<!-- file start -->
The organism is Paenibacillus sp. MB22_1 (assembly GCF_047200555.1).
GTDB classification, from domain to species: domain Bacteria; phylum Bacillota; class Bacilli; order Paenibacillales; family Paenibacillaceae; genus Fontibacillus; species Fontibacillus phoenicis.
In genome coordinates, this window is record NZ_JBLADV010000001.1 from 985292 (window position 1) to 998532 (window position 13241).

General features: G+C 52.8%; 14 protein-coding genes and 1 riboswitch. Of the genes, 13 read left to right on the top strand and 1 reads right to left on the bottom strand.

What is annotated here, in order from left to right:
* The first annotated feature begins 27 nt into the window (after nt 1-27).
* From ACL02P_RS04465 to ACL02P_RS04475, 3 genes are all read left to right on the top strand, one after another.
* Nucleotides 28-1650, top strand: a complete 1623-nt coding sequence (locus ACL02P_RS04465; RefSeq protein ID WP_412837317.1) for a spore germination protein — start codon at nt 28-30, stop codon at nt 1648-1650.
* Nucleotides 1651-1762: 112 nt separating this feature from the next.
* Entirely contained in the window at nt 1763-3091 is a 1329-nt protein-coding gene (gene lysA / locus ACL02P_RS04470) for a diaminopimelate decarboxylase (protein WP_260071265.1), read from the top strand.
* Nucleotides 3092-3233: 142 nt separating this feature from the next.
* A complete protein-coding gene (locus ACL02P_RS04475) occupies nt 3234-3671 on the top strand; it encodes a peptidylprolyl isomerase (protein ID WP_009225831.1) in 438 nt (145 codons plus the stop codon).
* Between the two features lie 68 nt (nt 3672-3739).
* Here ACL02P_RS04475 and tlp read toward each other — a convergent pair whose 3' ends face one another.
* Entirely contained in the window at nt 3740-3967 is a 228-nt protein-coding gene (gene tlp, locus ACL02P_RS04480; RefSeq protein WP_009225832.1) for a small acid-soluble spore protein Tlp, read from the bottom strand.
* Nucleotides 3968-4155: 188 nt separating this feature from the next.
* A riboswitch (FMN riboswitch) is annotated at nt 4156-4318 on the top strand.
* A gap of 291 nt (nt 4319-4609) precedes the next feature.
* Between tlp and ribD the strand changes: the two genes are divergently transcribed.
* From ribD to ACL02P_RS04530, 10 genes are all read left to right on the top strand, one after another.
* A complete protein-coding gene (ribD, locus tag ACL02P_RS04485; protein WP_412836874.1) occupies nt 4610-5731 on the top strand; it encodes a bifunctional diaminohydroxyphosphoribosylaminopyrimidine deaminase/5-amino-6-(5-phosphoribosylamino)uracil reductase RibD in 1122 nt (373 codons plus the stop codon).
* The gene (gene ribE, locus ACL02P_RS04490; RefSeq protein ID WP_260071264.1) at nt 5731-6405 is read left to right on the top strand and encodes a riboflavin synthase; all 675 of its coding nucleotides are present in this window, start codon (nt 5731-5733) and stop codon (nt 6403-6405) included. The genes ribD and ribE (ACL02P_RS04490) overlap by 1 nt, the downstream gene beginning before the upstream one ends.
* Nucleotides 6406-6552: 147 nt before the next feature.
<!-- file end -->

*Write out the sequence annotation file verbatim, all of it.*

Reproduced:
The organism is Paenibacillus sp. MB22_1 (assembly GCF_047200555.1).
GTDB classification, from domain to species: domain Bacteria; phylum Bacillota; class Bacilli; order Paenibacillales; family Paenibacillaceae; genus Fontibacillus; species Fontibacillus phoenicis.
In genome coordinates, this window is record NZ_JBLADV010000001.1 from 985292 (window position 1) to 998532 (window position 13241).

General features: G+C 52.8%; 14 protein-coding genes and 1 riboswitch. Of the genes, 13 read left to right on the top strand and 1 reads right to left on the bottom strand.

What is annotated here, in order from left to right:
* The first annotated feature begins 27 nt into the window (after nt 1-27).
* From ACL02P_RS04465 to ACL02P_RS04475, 3 genes are all read left to right on the top strand, one after another.
* Nucleotides 28-1650, top strand: a complete 1623-nt coding sequence (locus ACL02P_RS04465; RefSeq protein ID WP_412837317.1) for a spore germination protein — start codon at nt 28-30, stop codon at nt 1648-1650.
* Nucleotides 1651-1762: 112 nt separating this feature from the next.
* Entirely contained in the window at nt 1763-3091 is a 1329-nt protein-coding gene (gene lysA / locus ACL02P_RS04470) for a diaminopimelate decarboxylase (protein WP_260071265.1), read from the top strand.
* Nucleotides 3092-3233: 142 nt separating this feature from the next.
* A complete protein-coding gene (locus ACL02P_RS04475) occupies nt 3234-3671 on the top strand; it encodes a peptidylprolyl isomerase (protein ID WP_009225831.1) in 438 nt (145 codons plus the stop codon).
* Between the two features lie 68 nt (nt 3672-3739).
* Here ACL02P_RS04475 and tlp read toward each other — a convergent pair whose 3' ends face one another.
* Entirely contained in the window at nt 3740-3967 is a 228-nt protein-coding gene (gene tlp, locus ACL02P_RS04480; RefSeq protein WP_009225832.1) for a small acid-soluble spore protein Tlp, read from the bottom strand.
* Nucleotides 3968-4155: 188 nt separating this feature from the next.
* A riboswitch (FMN riboswitch) is annotated at nt 4156-4318 on the top strand.
* A gap of 291 nt (nt 4319-4609) precedes the next feature.
* Between tlp and ribD the strand changes: the two genes are divergently transcribed.
* From ribD to ACL02P_RS04530, 10 genes are all read left to right on the top strand, one after another.
* A complete protein-coding gene (ribD, locus tag ACL02P_RS04485; protein WP_412836874.1) occupies nt 4610-5731 on the top strand; it encodes a bifunctional diaminohydroxyphosphoribosylaminopyrimidine deaminase/5-amino-6-(5-phosphoribosylamino)uracil reductase RibD in 1122 nt (373 codons plus the stop codon).
* The gene (gene ribE, locus ACL02P_RS04490; RefSeq protein ID WP_260071264.1) at nt 5731-6405 is read left to right on the top strand and encodes a riboflavin synthase; all 675 of its coding nucleotides are present in this window, start codon (nt 5731-5733) and stop codon (nt 6403-6405) included. The genes ribD and ribE (ACL02P_RS04490) overlap by 1 nt, the downstream gene beginning before the upstream one ends.
* Nucleotides 6406-6552: 147 nt before the next feature.